OBANDO, Philippines (Reuters Life!) - Hundreds of couples flocked to a town in the northern Philippines to take part in a centuries-old ritual dance, honouring a patron saint believed to bring fertility.
The ritual took place this year amid an increasingly acrimonious battle over a controversial bill promoting artificial contraception in this intensely Catholic nation.
But those seeking children packed into Obando by the thousands for the annual May ritual, inspired by miraculous stories of the babies it has brought.
Couples dance in the two-hour long procession, swaying their hips to a traditional folk tune from bamboo and marching bands. The ritual is accompanied by a short chant and prayer to Saint Claire, the local patron saint of fertility, asking her to bless them with children.
Ruelito Cruz and his wife Gina came in the hope that the dance would help them have a child more than a decade after they had their first.
“They say this is where we can ask those kinds of wishes, that is why we hope our wish for a second child would come true,” said Cruz.
The rite has taken place in Obando for centuries and apparently originated from a pagan fertility ritual where couples once rubbed their body parts against an idol.
But the act was later changed by the Catholic Church when they introduced Saint Claire, the patron saint of fertility, to the locals.
Dentist Earl de Castro’s wish for a healthy child came true after his wife surmounted difficulties with past pregnancies to bear a healthy baby.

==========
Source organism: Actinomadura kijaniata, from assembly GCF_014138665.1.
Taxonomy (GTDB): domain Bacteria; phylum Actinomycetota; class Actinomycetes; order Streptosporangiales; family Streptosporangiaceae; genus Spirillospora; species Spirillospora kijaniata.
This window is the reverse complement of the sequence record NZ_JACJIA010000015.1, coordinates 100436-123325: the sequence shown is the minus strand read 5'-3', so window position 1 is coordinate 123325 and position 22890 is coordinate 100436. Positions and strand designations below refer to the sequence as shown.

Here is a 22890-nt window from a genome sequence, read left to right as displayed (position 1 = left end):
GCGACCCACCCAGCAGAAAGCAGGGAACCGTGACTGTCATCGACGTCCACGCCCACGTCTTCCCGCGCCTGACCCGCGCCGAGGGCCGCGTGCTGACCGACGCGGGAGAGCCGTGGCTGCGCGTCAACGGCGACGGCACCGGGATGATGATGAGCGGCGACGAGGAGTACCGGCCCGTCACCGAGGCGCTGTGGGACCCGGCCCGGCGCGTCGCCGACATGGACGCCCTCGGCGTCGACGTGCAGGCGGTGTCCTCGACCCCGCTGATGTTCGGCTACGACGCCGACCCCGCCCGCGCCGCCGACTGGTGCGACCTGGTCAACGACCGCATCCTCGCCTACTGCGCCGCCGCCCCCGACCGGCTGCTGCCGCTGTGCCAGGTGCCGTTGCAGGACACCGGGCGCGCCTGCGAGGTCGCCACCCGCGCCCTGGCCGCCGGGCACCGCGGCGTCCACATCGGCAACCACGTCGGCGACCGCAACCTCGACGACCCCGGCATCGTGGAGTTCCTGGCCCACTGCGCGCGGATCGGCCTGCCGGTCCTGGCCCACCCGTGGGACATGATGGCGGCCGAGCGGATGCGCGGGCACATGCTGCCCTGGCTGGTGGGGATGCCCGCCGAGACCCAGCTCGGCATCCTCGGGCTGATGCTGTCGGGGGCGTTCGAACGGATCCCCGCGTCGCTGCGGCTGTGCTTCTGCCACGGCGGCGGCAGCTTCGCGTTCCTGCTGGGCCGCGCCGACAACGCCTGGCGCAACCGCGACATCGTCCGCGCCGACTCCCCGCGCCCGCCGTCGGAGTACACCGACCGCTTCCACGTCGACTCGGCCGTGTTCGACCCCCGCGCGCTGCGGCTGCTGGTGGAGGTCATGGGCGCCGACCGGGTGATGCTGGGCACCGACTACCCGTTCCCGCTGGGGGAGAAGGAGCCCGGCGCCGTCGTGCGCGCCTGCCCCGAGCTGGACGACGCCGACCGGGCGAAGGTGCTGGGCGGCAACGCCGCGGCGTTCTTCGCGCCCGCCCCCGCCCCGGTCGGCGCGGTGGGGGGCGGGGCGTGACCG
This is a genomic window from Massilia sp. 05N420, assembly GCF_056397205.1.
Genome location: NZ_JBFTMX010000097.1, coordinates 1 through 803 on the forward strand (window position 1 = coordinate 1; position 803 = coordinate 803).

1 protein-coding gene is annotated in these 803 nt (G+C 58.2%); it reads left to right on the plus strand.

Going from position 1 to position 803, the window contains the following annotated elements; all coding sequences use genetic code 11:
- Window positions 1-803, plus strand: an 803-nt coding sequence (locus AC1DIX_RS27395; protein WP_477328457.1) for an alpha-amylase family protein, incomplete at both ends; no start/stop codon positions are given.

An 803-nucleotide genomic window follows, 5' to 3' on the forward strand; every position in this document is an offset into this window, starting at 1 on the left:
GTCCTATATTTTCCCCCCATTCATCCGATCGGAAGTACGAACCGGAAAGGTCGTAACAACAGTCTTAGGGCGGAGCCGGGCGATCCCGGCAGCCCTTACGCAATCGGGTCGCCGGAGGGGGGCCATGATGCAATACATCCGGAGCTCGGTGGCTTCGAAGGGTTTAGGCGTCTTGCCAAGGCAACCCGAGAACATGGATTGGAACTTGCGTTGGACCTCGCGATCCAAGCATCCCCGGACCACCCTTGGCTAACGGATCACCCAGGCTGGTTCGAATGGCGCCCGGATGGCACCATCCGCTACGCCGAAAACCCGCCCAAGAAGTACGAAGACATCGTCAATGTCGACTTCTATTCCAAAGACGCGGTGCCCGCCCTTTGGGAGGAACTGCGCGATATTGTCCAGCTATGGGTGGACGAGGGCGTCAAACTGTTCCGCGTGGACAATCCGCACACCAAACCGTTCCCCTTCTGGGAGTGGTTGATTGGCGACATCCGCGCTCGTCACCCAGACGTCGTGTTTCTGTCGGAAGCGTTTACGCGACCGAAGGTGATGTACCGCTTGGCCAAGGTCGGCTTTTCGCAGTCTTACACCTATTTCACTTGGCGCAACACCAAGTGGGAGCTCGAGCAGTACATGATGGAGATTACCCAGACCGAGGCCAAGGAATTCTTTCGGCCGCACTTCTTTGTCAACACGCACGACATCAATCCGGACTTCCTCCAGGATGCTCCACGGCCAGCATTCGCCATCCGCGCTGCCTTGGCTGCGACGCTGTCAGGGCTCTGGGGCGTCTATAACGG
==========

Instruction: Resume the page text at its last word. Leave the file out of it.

“It was a miracle for us to be given a child. That is why we go back here yearly for thanksgiving,” De Castro said.
The dance also promotes fertility in a different way, with the saint playing matchmaker to help people find a partner.
Newlywed Tess Faustino said she found her husband after asking the patron saint for guidance.
“This is my first time to wish for a child,” she added.
The contraception bill has led to an escalating war of words that has put Philippine President Benigno Aquino on a collision course with the country’s powerful Catholic Church leaders, who have blocked similar measures since the 1990s.
“The problem is not the bearing children, but the problem is poverty and corruption in our country,” said Jerry Fortunato, a parish priest in Obando.
The Philippines, with 80 percent of its 100 million population devoted Catholics, holds many festivals honouring patron saints that are believed to grant miracles.
Not everyone came to ask the saint for children. Some begged for different miracles instead.
Jemimah Santiago, a call centre agent with two children and pregnant with her third, danced in the hopes that her husband would return after leaving her for another woman.
“I‘m dancing right now (to see) if he can come back with me,” she said.
Editing by Elaine Lies